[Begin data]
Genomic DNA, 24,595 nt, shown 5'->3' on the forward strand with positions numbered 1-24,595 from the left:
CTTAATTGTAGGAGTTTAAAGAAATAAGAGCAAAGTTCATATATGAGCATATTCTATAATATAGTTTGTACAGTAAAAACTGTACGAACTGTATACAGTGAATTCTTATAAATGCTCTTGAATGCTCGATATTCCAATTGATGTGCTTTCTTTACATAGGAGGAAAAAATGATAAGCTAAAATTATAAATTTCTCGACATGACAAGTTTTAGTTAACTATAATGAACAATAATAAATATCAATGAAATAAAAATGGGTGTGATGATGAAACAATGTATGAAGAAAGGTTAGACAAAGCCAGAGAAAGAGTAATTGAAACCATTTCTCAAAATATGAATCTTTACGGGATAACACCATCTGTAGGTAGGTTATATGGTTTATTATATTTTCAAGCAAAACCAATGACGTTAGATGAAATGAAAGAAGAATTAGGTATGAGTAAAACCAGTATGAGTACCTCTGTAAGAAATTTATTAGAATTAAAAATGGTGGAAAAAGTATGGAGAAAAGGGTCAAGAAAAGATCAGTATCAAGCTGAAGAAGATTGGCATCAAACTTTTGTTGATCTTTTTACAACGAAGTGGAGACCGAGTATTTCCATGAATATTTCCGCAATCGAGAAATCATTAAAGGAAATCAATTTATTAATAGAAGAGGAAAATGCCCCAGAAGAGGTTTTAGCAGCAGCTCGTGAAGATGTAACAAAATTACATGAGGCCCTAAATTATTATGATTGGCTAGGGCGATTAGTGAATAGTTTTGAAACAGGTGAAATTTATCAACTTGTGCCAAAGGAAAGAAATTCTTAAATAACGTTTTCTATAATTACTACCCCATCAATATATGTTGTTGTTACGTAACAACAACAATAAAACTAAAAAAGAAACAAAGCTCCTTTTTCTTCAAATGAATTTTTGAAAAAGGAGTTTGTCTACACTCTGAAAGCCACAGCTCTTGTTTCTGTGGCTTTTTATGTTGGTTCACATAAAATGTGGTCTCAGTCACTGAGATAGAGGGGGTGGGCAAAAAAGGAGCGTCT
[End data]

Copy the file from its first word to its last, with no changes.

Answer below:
Genomic DNA, 24,595 nt, shown 5'->3' on the forward strand with positions numbered 1-24,595 from the left:
CTTAATTGTAGGAGTTTAAAGAAATAAGAGCAAAGTTCATATATGAGCATATTCTATAATATAGTTTGTACAGTAAAAACTGTACGAACTGTATACAGTGAATTCTTATAAATGCTCTTGAATGCTCGATATTCCAATTGATGTGCTTTCTTTACATAGGAGGAAAAAATGATAAGCTAAAATTATAAATTTCTCGACATGACAAGTTTTAGTTAACTATAATGAACAATAATAAATATCAATGAAATAAAAATGGGTGTGATGATGAAACAATGTATGAAGAAAGGTTAGACAAAGCCAGAGAAAGAGTAATTGAAACCATTTCTCAAAATATGAATCTTTACGGGATAACACCATCTGTAGGTAGGTTATATGGTTTATTATATTTTCAAGCAAAACCAATGACGTTAGATGAAATGAAAGAAGAATTAGGTATGAGTAAAACCAGTATGAGTACCTCTGTAAGAAATTTATTAGAATTAAAAATGGTGGAAAAAGTATGGAGAAAAGGGTCAAGAAAAGATCAGTATCAAGCTGAAGAAGATTGGCATCAAACTTTTGTTGATCTTTTTACAACGAAGTGGAGACCGAGTATTTCCATGAATATTTCCGCAATCGAGAAATCATTAAAGGAAATCAATTTATTAATAGAAGAGGAAAATGCCCCAGAAGAGGTTTTAGCAGCAGCTCGTGAAGATGTAACAAAATTACATGAGGCCCTAAATTATTATGATTGGCTAGGGCGATTAGTGAATAGTTTTGAAACAGGTGAAATTTATCAACTTGTGCCAAAGGAAAGAAATTCTTAAATAACGTTTTCTATAATTACTACCCCATCAATATATGTTGTTGTTACGTAACAACAACAATAAAACTAAAAAAGAAACAAAGCTCCTTTTTCTTCAAATGAATTTTTGAAAAAGGAGTTTGTCTACACTCTGAAAGCCACAGCTCTTGTTTCTGTGGCTTTTTATGTTGGTTCACATAAAATGTGGTCTCAGTCACTGAGATAGAGGGGGTGGGCAAAAAAGGAGCGTCT